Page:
An Indonesian court Wednesday acquitted the former deputy chief of state intelligence of charges he ordered the mid-flight poisoning death of a prominent human rights campaigner.
A panel of judges cleared retired Maj. Gen. Muchdi Purwoprandjono of all charges, saying in a ruling at the South Jakarta District Court that he had "not been proven guilty."
The decision sparked an angry protest by hundreds of the victim's supporters and friends who vowed to continue fighting for transparent courts and accountable leaders and chanted, "Murderer! Murderer! Murderer!"
Munir Thalib died of arsenic poisoning on a flight with national carrier Garuda from Jakarta to Amsterdam in 2004. He led a campaign that exposed rights abuses by the military under late dictator Suharto.
Purwoprandjono has long been implicated by analysts in serious human rights abuses, including the disappearance of anti-Suharto students in 1998, when he briefly headed the feared special forces unit, Kopassus.
The prosecution had suggested that Thalib may have been murdered as revenge for his role in leading the investigation into those crimes.
Purwoprandjono, who walked out of the court minutes after the verdict was read, maintained his innocence throughout the trial.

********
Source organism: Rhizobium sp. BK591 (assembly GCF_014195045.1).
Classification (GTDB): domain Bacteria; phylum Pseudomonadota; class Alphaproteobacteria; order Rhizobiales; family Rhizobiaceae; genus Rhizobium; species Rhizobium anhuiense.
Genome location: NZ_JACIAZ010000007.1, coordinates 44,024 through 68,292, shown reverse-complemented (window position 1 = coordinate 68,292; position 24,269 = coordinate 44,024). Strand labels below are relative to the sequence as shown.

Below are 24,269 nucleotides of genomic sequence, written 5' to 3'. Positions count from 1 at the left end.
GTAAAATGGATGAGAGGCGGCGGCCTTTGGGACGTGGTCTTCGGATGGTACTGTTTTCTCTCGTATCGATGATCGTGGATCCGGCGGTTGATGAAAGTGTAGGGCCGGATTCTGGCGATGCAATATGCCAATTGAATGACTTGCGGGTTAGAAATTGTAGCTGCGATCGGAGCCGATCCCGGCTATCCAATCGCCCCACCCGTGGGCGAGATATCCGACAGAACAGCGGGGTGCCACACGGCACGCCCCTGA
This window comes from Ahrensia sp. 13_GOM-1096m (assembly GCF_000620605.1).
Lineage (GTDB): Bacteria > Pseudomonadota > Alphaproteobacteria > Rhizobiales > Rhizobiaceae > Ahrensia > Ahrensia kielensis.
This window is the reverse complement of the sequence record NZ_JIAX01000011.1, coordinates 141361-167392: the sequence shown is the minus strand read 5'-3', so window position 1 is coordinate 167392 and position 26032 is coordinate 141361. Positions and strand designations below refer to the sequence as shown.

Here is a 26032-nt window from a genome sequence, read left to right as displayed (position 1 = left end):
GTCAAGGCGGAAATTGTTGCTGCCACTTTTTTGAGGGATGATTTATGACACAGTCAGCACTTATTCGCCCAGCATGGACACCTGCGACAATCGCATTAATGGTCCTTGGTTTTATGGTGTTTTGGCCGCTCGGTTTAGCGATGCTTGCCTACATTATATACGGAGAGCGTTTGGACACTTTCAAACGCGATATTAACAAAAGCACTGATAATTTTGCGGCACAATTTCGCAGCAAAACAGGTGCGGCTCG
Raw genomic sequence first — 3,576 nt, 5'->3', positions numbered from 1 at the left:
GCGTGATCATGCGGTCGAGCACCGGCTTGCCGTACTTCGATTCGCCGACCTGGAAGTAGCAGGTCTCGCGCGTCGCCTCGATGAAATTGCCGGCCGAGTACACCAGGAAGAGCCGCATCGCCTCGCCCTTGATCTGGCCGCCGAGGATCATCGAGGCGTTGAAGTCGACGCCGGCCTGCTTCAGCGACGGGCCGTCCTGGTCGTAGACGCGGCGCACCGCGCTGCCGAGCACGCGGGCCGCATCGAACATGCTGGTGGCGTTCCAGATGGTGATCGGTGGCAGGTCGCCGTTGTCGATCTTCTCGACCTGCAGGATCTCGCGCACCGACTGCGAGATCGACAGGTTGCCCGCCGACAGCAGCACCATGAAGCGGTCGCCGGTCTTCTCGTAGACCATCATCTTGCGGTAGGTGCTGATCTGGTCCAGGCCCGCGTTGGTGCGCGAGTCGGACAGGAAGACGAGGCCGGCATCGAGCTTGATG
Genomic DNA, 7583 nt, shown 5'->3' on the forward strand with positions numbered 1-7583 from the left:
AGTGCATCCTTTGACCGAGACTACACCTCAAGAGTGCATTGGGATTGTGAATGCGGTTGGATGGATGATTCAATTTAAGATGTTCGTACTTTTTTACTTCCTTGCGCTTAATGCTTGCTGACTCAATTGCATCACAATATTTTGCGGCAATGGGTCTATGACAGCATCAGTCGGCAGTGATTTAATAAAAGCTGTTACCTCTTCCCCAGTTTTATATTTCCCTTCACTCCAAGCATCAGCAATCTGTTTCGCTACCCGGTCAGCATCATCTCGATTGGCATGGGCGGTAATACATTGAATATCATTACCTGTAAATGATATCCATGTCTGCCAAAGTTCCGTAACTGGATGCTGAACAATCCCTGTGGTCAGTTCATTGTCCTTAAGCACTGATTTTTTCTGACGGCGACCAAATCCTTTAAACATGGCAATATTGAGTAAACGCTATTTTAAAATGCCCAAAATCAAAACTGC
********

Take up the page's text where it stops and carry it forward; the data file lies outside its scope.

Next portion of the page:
Hundreds of his supporters belted out the national anthem in celebration.
Thalib's widow, Suciwati, who like many Indonesians uses a single name, was discussing an appeal with prosecutors.
"I have not only lost Munir, I have lost my sense of justice," she said.
Earlier this month, prosecutors demanded a 15-year sentence for Purwoprandjono, saying he had "planned and ordered" Thalib's murder.
The Supreme Court sentenced a former pilot, Pollycarpus Priyanto, in January to 20 years in prison for carrying out the murder, overturning an earlier acquittal by a lower court.
Human rights groups and foreign governments have watched the case as a gauge of judicial reform in the transitional democracy, plagued by corrupt courts after more than 32 years of harsh rule that ended in 1998.
"If Indonesia is to move beyond its authoritarian past, the justice system must show that generals are not above the law," Matt Easton of the Human Rights First group said ahead of the decision.